Brands in regulated industries can almost “marry into” the mainstream by striking up unlikely partnerships. Finding a mainstream business to partner with something x-rated is a big portion of the battle, but once that’s overcome, the results can be mutually beneficial. Eat24 is a fast food delivery app and website, serving over 1,500 cities in the United States. A few years ago, in its infancy, Eat24 began a partnership with none other than Pornhub. This risky move by Eat24 landed its adverts on the Pornhub console, largely due to Pornhub offering cheap advertising spaces, as it’s quite a niche site to be featured on and the incomparable amount of traffic the site consistently generates. Research conducted by Eat24 found that in the top 100 sites visited in America, a number were in the adult-industry. The unorthodox move worked in Eat24’s favour, as the advertisements on the site featured on the front-page of the overly critical Reddit’s /r/advertising subreddit and gained coverage on many websites. Not only was this a huge success for Eat24, but it also allowed Pornhub to receive mention and coverage on the Eat24 website, a predominantly mainstream business in an incredibly mainstream industry.
From alcohol to tobacco, gambling to the adult sites, regulated industries tend to innately have an unfavorable reputation. This isn’t usually reflective on the specific brand itself, but is rather a predisposition that is age-old and reflective of the past and attitudes gone by. In regulated industries, it’s easy to be deemed irresponsible, offensive or influential (and not in a good way). The adult industry is more than accustomed to this. Tackling these perceptions is often done using philanthropy, promoting an external cause that generally seeks to improve the welfare of the public or the planet. A prime example of this is Pornhub’s “Give America Wood” campaign. Behind the mischievous title, the cause is dedicated to planting 1 tree for every 100 videos viewed. https://www.pornhub.com/event/arborday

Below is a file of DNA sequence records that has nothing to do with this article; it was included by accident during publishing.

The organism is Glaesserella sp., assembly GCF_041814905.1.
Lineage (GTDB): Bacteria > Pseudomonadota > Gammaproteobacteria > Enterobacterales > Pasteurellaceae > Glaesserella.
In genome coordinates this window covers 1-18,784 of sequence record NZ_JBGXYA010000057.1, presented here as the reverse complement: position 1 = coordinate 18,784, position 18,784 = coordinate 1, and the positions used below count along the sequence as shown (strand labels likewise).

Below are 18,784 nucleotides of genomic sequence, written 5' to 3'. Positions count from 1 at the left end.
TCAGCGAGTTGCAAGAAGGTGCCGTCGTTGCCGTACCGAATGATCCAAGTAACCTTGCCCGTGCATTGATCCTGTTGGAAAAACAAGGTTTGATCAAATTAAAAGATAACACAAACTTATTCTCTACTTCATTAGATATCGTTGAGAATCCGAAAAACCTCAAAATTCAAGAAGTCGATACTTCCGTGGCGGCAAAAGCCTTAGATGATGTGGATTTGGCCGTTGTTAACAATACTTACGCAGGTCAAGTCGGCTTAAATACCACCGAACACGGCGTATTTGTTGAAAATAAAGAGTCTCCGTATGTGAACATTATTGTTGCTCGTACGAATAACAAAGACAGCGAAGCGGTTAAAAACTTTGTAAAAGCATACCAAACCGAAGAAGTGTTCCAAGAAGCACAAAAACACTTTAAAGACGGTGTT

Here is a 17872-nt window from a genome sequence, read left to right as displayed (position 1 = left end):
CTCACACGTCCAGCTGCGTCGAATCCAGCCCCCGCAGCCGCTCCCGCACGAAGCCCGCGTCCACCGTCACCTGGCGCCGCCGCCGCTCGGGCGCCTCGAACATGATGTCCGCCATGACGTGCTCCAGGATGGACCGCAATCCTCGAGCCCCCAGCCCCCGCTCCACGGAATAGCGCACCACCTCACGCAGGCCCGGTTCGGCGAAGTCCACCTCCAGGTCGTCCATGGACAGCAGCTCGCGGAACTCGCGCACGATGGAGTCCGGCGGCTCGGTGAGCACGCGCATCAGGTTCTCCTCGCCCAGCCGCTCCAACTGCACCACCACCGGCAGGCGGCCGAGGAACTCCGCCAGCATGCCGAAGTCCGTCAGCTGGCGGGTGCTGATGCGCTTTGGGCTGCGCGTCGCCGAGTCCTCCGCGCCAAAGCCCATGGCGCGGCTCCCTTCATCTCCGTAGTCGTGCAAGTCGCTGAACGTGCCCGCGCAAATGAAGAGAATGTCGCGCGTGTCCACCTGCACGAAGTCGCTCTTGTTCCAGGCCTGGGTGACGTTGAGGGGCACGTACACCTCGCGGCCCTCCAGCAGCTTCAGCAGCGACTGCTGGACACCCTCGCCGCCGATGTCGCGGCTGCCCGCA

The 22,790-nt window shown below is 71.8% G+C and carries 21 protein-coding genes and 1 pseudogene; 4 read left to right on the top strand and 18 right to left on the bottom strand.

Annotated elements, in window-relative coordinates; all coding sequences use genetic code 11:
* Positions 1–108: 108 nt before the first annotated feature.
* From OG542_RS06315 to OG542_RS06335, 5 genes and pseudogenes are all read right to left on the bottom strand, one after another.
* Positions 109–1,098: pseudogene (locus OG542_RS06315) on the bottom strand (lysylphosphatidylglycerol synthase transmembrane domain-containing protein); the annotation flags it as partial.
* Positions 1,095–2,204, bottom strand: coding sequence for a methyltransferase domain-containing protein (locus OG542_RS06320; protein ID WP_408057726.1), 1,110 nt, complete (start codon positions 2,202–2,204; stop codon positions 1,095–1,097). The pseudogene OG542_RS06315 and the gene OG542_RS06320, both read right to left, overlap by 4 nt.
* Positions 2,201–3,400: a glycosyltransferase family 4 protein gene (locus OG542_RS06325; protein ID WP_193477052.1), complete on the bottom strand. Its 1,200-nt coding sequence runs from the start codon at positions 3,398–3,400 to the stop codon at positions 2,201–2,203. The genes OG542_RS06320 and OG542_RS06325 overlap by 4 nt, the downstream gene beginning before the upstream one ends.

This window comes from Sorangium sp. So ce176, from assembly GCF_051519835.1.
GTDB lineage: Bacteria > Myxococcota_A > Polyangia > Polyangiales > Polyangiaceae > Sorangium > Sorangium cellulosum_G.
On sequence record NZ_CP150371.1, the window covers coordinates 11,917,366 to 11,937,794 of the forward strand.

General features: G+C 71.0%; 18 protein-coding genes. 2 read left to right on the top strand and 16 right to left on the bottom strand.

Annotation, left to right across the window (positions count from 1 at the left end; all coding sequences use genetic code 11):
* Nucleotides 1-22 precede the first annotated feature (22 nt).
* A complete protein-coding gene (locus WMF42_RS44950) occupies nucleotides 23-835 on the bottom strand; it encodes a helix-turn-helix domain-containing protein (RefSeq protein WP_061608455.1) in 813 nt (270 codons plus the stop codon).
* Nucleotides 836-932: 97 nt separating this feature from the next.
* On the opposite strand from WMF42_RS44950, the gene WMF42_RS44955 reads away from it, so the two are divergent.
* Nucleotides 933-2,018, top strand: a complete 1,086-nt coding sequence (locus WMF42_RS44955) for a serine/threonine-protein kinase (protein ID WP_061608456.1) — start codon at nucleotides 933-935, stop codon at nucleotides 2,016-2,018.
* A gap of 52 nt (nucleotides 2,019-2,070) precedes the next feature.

The PornHub Cares content is filled with a continuous stream of philanthropy causes, from offering scholarships worth $25k, saving pandas or offering sex education to the young. These charitable campaigns are meticulously thought out and presented, often having little in common with Pornhub’s general branding. These campaigns are a far cry from the adult industry’s general offering, yet are an effective way to produce ethical content that resonates with a wider audience. The idea that an industry that is usually perceived as “bad”, can use its worldwide publicity to do something “good” is a step to change pre-conceptions.
Be Bold, Not Boring
Having to comply with rigid rules and restrictions can often deflate marketers. Having to jump through certain hoops to have any content or campaign aired can become monotonous, however, something that Pornhub can teach is that you don’t have to be boring. You can still be bold: it just requires a little more thinking. Pornhub launched a campaign named “Sexploration.” The purpose of the fundraiser was to raise money so the company could direct and shoot its first ever space scene; an ambitious and bold idea for any brand to execute. Despite seemingly failing to raise the costs to cover this space-endeavor, Pornhub massively profited from the campaign and nearly every major media company worldwide covered the mission, gaining PR traction that even a hefty budget would struggle to achieve.
Taking a leap of faith and executing an idea that might seem a little too “out there” has the potential to organically generate unparalleled word-of-mouth and PR benefits.
It is possible to market the unmarketable. Promoting x-rated companies and businesses in a regulated industry is possible with ethical, SFW tactics, as market-leader Pornhub has continually demonstrated through its 10-year history. With data on your side, humor in your copy, friends in high places, an empathetic team in your office and bold ideas on your drawing board, you can build a global perception for even the most NSFW company….suitable for (almost) everybody.